Why is looping better than just using the normal pump controls? Mainly because you have better feedback and more precise control over insulin doses. “If you literally sat and watched your blood sugar 24/7 and were constantly making adjustments, sure you could get great control over your insulin levels. But it’s far easier to let the software do it for you, because it checks your levels every five minutes. In reality, I’m feeding my pump’s computer small pieces of data that is very commonly used in the T1D community for diabetes management. So it is no big deal.”
Adam also told me he took about four days to get used to the setup and understand what the computer’s algorithms were doing for his insulin management. So much information is available online in various forums and documentation of different pieces of open source software that include projects such as Xdrip, Spike, OpenAPS, Nightscout, Loop, Tidepool, and Diasend. It is pretty remarkable what these folks are doing. As Adam says, “You need to be involved in your own care — but some of the stress in decision making is gone. Having a future prediction of your glucose level makes it easier to plan for the longer term and feel more confident.”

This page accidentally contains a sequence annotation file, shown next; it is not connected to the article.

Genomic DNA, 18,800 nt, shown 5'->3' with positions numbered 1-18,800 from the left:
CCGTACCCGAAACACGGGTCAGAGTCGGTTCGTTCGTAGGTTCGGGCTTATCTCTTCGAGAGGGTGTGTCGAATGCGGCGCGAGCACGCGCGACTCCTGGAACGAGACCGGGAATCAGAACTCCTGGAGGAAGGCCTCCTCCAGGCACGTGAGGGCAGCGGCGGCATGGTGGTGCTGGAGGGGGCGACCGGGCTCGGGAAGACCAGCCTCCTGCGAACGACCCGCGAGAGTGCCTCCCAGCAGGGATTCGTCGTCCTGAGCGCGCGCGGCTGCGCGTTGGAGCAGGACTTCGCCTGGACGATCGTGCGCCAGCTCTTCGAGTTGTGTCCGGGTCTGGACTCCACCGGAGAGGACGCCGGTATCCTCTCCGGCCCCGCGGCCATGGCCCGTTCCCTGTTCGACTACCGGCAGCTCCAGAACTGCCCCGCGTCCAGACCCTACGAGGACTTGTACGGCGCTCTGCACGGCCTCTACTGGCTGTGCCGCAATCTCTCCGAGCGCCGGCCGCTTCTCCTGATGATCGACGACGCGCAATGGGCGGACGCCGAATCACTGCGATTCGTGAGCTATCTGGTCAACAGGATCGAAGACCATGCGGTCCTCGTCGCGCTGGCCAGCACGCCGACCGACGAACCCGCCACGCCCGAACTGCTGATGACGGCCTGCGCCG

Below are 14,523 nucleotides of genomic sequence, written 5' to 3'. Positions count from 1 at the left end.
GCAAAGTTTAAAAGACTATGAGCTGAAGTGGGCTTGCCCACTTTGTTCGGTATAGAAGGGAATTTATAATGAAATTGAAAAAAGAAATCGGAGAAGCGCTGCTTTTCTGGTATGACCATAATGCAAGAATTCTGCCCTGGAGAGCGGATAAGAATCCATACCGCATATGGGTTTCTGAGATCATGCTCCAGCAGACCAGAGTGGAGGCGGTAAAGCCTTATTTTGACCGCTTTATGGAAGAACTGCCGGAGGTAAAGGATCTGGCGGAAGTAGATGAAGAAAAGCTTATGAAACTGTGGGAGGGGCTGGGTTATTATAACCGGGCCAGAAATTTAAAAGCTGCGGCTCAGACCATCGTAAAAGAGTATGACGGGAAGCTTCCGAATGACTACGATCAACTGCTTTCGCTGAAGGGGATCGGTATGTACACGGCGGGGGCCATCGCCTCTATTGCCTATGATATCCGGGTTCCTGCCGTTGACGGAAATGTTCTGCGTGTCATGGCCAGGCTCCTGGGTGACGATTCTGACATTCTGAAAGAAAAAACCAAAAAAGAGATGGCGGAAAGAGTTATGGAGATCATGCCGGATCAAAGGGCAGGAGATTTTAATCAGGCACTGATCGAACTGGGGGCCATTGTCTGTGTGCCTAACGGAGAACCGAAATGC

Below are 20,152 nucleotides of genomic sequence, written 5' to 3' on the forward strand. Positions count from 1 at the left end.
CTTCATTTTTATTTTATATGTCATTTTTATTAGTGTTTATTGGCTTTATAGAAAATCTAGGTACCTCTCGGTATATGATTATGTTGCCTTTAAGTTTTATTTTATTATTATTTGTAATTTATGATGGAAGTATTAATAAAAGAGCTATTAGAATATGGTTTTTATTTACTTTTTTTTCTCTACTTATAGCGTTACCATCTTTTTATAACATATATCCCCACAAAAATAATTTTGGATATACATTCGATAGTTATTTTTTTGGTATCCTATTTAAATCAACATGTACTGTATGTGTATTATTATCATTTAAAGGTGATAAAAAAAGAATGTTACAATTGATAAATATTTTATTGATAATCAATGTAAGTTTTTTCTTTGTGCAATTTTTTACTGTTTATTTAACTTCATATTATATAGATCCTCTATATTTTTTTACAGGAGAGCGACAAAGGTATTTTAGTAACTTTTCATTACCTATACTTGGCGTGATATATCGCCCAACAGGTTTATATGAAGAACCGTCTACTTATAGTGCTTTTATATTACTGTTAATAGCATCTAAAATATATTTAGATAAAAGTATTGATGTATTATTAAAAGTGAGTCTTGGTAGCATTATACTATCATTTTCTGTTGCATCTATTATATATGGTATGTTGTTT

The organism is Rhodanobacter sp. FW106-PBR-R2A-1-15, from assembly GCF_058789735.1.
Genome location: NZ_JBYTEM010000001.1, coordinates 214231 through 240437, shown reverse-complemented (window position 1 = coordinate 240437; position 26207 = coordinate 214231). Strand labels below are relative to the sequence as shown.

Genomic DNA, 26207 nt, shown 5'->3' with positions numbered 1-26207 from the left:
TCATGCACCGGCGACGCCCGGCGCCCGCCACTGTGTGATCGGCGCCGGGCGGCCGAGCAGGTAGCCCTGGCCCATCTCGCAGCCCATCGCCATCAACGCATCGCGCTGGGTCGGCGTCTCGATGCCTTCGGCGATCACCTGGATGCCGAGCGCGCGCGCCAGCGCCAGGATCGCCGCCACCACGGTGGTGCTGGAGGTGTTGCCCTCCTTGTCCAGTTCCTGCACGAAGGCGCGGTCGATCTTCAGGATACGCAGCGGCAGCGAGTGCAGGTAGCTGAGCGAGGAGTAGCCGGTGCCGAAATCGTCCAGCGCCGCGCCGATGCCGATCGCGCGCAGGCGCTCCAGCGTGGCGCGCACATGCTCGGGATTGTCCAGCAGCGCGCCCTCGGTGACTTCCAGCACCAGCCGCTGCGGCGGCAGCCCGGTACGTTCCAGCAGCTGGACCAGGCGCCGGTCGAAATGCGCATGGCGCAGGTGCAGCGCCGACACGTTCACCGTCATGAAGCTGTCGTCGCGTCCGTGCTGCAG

But looping has another big benefit, because it is monitoring you even when asleep. It also gives you a new perspective on your care, because you have to understand what the computer algorithms are doing in dispensing insulin. “The most powerful way to use an algorithm is when you combine the human and computer together — the algorithm is not learning. It’s just reusing well established rules, “ says Adam. “It’s pretty dumb without me and I’m way better off with it when we work together. That’s why I say that my setup is a thousand times better than what I had before. I have an astonishingly better tool in this fight.”
There are a few down sides: you do need to learn how to become your own system integrator, because there are different pieces you have to knit together. The pumps have firmware that could disable the looping: this was done for the patient’s protection, when it was found that some of them were hackable (at close distances, but still) and for their protection. If you upgrade your pump, your looping could be disabled.
You also need to have a paid Apple Developer account to put everything together, because the iPhone app that is used to connect his pump requires this developer-level access. “It is more than worth the $100 a year,” Adam told me. There are also Android solutions, but he has been an iPhone user for so long it didn’t make sense for him to switch.
Finally, looping is not legal, and not yet approved by the FDA. Many other countries have recognized this pattern of treatment, and the FDA is considering approval.
This is the way of the modern tech era, and how savvy patients have begun to take back control over their care. It is great that we can point to this example as a way that tech can literally save lives, and that patients today have such powerful tools at their disposal too. And the looping story hopefully should inspire you to take control over your own medical care.